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Goals and Other Mythical Beasts



I've had so many goals, even just this time around alone. I've made so many lists, over and over again. Even just this time around alone. (Yes, I know that saying "this time around" implies that it's just another ride on the weight-cycle merry-go-round. I don't exactly think that, but I don't exactly not think that, nahmean?) And I've had so many goals. I don't think I've ever known what was really reasonable to expect. I could intellectually process, sure, but I don't think I could really imagine being any of those outcomes personally. Even here, I was saying "I could live here" like fifty pounds ago. But I'm starting to approach a place that would have felt like a totally reasonable place to end up. I'm down just shy of 115 pounds from surgery just over eight months out. I weighed 217.8 this morning. That puts me 18 pounds from one thought about a goal and 37.8 pounds from another thought about a goal (the one listed here) and 52.8 pounds from yet another thought about a goal.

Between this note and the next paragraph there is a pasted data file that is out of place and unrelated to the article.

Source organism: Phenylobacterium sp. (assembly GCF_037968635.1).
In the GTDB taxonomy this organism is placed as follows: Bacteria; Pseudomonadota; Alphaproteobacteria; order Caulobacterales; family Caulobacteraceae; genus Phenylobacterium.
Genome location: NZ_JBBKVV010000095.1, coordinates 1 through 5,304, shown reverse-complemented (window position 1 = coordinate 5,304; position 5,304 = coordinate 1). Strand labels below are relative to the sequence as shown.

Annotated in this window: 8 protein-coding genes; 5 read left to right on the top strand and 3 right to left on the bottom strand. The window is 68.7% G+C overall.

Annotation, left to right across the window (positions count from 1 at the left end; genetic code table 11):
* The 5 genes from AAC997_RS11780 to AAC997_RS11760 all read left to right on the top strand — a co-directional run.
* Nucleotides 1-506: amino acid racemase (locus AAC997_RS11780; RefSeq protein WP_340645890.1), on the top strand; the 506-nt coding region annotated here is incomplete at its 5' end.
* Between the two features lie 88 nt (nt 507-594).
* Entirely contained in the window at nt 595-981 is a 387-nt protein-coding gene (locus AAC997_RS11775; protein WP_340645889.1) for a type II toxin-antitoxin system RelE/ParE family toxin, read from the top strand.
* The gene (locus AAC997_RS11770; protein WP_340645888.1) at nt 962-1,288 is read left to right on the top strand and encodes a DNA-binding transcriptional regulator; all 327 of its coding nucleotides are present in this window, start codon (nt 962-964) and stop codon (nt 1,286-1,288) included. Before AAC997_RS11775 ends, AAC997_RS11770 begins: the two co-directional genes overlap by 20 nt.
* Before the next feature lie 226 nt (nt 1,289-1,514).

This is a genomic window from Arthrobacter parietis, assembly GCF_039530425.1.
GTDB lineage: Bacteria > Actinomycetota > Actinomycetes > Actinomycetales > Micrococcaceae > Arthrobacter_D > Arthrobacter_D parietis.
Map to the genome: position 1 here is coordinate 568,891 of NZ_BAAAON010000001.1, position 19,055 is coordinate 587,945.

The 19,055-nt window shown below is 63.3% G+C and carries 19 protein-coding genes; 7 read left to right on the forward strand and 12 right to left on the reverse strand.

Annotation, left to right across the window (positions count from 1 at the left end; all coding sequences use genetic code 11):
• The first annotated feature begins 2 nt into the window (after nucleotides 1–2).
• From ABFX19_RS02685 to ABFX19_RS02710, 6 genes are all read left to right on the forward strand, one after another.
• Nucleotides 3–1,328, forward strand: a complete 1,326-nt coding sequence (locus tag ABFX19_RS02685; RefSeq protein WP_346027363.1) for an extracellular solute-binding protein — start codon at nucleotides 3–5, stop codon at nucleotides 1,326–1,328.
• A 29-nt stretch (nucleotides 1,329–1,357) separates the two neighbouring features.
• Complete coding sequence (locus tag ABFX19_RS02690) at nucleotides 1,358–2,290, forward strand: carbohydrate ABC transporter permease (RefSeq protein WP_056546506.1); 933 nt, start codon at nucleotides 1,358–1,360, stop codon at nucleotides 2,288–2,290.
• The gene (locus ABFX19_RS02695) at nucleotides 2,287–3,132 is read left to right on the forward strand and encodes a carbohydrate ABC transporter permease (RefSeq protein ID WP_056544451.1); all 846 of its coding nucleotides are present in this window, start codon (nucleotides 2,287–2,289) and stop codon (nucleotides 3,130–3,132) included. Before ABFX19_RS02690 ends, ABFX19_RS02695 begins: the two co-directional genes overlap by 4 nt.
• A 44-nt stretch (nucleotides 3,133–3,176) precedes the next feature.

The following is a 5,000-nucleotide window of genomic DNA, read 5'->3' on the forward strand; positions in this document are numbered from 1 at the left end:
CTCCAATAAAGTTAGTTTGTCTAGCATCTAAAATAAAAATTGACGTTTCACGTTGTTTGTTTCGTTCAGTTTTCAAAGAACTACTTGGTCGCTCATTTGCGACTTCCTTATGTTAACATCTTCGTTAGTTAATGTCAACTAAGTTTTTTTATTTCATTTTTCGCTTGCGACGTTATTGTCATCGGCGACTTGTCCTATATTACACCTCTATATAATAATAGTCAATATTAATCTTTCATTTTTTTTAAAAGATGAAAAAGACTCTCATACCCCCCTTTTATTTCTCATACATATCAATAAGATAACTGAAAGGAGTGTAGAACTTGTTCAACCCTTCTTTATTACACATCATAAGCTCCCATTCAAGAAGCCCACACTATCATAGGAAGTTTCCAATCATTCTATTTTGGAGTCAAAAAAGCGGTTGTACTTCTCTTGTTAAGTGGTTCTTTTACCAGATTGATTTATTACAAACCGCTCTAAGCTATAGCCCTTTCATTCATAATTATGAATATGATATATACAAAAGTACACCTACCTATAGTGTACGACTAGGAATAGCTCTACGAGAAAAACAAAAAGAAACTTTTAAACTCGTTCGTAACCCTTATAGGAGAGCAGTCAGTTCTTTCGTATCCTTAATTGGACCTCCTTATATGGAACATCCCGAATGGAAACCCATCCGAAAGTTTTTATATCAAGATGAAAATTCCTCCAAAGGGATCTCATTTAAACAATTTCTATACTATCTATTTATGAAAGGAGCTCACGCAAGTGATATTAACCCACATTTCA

I want to lose more than another 18 pounds. And given that I'm only 8 months out, and still posting double-digit monthly losses, I should be able to do that. I can feel pretty confident about predicting that, even though the idea of predicting anything about this situation also sort of feels like asking for trouble. But I want to lose more than another 18 pounds, and I think I can. Frankly, I think I can also lose more than another 37.8 pounds. I'm starting to suspect I'd like to—I'd like to fit into the size-14 Gap jeans that right now get up my thighs but not over my @*#; I'd like to see the cheekbones I've sometimes suspected were there emerge; I'd like to be able to pick any dress I like. I'd like to have a little room for bounceback, too.